A beauty spot in Roanoke Park

Postcard.12.12.2012.psd

By MICHAEL BUSHNELL
Northeast News
December 12, 2012 


Karnes Boulevard meanders through the Coleman Highlands, Volker neighborhoods and Roanoke Park, between Southwest Trafficway and 31st Street, and southwest  to roughly 37th Street where it intersects with Roanoke Road and Wyoming Avenue.

The view on this hand-colored postcard published in 1911 by Hall Bros. of Kansas City, Mo., shows the intersection of Roanoke Road and Karnes Boulevard, one of the beautifully landscaped entrances to Roanoke Park.

Roanoke Park, officially dedicated in 1908, is a roughly 36-acre preserve of rugged cliffs and forested ravines in an area punctuated by the elegant homes built along the shaded boulevards and roads that made Kansas City a showcase of the City Beautiful movement, popular during the early years of the 20th Century. Along a steep hillside just east of the tennis courts was the Roanoke Park Cave, long thought to be a hideout of the outlaw Jesse James.  According to residents who lived in the area during the 1940s, the cave was a narrow slit up a rocky outcropping in the park. Legend has it that sometime in the early to mid-1940s, two children got lost in the cave and died as a result. Soon after that, the entrance of the cave was sealed by the Parks Department.

Land for the park was acquired between 1901 and 1923. The first two tracts were donated to the city by the South Highland Land and Improvement Company. Other parts of the park were given by local individuals. As Kansas City’s wealth began to move away from Northeast and Quality Hill, the area was developed into upscale housing occupied by prominent Kansas Citians. As the area developed, land adjacent to the residential district was purchased by the residents and donated to the city for the park, the primary interests being keeping undesirable growth away, thus keeping property values protected.

A 1914 Parks System report from the city describes the park as follows:

“This park is a beautiful preservation of wooded ravines lined with rugged cliffs, in the western section of the city. It was entirely acquired by deeds of gift from the South Highlands Land and Improvement Company and others, who had caught the spirit of conserving nature’s beauty before it became marred, and of the resulting enhancement in value of nearby property.”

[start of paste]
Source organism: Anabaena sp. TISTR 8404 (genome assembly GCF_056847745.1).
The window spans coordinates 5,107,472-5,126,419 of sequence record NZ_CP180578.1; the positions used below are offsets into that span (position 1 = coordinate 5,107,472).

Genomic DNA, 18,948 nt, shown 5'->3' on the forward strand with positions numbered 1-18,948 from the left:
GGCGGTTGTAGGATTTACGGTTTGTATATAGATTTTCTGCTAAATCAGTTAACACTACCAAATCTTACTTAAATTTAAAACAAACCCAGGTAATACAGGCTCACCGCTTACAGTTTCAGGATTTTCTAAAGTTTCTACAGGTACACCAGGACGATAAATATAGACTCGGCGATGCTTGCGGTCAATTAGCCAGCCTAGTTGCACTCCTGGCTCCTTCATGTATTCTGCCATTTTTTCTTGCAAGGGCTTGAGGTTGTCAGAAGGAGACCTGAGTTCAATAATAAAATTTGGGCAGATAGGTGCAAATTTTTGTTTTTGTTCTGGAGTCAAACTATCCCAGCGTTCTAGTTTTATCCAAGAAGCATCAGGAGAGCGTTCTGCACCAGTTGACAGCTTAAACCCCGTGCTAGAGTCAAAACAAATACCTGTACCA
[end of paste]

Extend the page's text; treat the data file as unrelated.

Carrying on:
Just east of the park, Kansas City’s International Fair was located between Valentine Road and 38th Street in the area now bisected by Southwest Trafficway. The fair opened on Sept. 17, 1883, and featured horse racing, livestock shows and various other fair type events. The fair was a huge success, drawing upwards of 25,000 people in 1886. The next year, the land was purchased by the Roanoke Development Company and the fair moved to an open area near 15th Street and Prospect Avenue.

Comments are closed.

  • Memorial an expression of gratitude

    May 17th, 2017
    by

    By MICHAEL BUSHNELL Northeast News May 17, 2017 H. Van Buren Magonigle of New York was selected from a field […]


    And the rains came

    May 10th, 2017
    by

    By MICHAEL BUSHNELL Northeast News May 10, 2017 Seems fitting with the spring rains we’re experiencing that we run a […]


    Spring has flowed for nearly a century

    May 3rd, 2017
    by

    By MICHAEL BUSHNELL Northeast News May 3, 2017 People from throughout the Midwest have enjoyed drives along Cliff Drive’s rugged […]


    Aviation history took flight at Fairfax

    April 26th, 2017
    by

    By MICHAEL BUSHNELL Northeast News April 26, 2017 This 1942 Max Bernstein linen postcard depicts the Aircraft Assembly Plant, Fairfax […]


    The Pony Express led the way from St. Joseph

    April 19th, 2017
    by

    By MICHAEL BUSHNELL Northeast News April 19, 2017 “Beginning April 3, 1860, from St. Joseph, Mo., and continuing through Oct. […]


  • Coaches offered first-class tours of Kansas City

    April 12th, 2017
    by

    By MICHAEL BUSHNELL Northeast News April 12, 2017 These Real Photo postcards show Coach No. 503 of the Kansas City […]


    The glory days of the Blue River

    April 5th, 2017
    by

    By MICHAEL BUSHNELL Northeast News April 5, 2017 The North American Postcard Company of Kansas City, Mo., published this Real […]


    Turn-of the century firefighters were hot at competition

    March 29th, 2017
    by

    By MICHAEL BUSHNELL Northeast News March 29, 2017 In the late 1800s and early 1900s, the Kansas City Fire Department […]


    Roses are red … and pink … and white …

    March 22nd, 2017
    by

    By MICHAEL BUSHNELL Northeast News March 22, 2017 Between Oct. 21 and 24 of 1864, the area we now know […]


    Sweet sound of St. Pat’s

    March 15th, 2017
    by

    By MICHAEL BUSHNELL Northeast News March 15, 2017 Greeting postcards such as this have long been used to convey greetings […]


  • Local Weather

  • What’s Happening

    NEKC Chamber of Commerce hosts local chefs for cook-off

    By Abby Cambiano Northeast News May 19, 2017 KANSAS CITY, Missouri – Local chefs are gearing up for a food-filled […]

    KCPD annual memorial service honors fallen officers

    By Abby Cambiano Northeast News May 19, 2017 KANSAS CITY, Missouri – The Kansas City Police Department honored its 119 […]

    Northeast Newscast Episode 11 – A Day in the Life w/ KCMO Illegal Dumping Investigator Alan Ashurst

    By Paul Thompson Northeast News May 18, 2017 KANSAS CITY, Missouri – We’re back with a special edition of the […]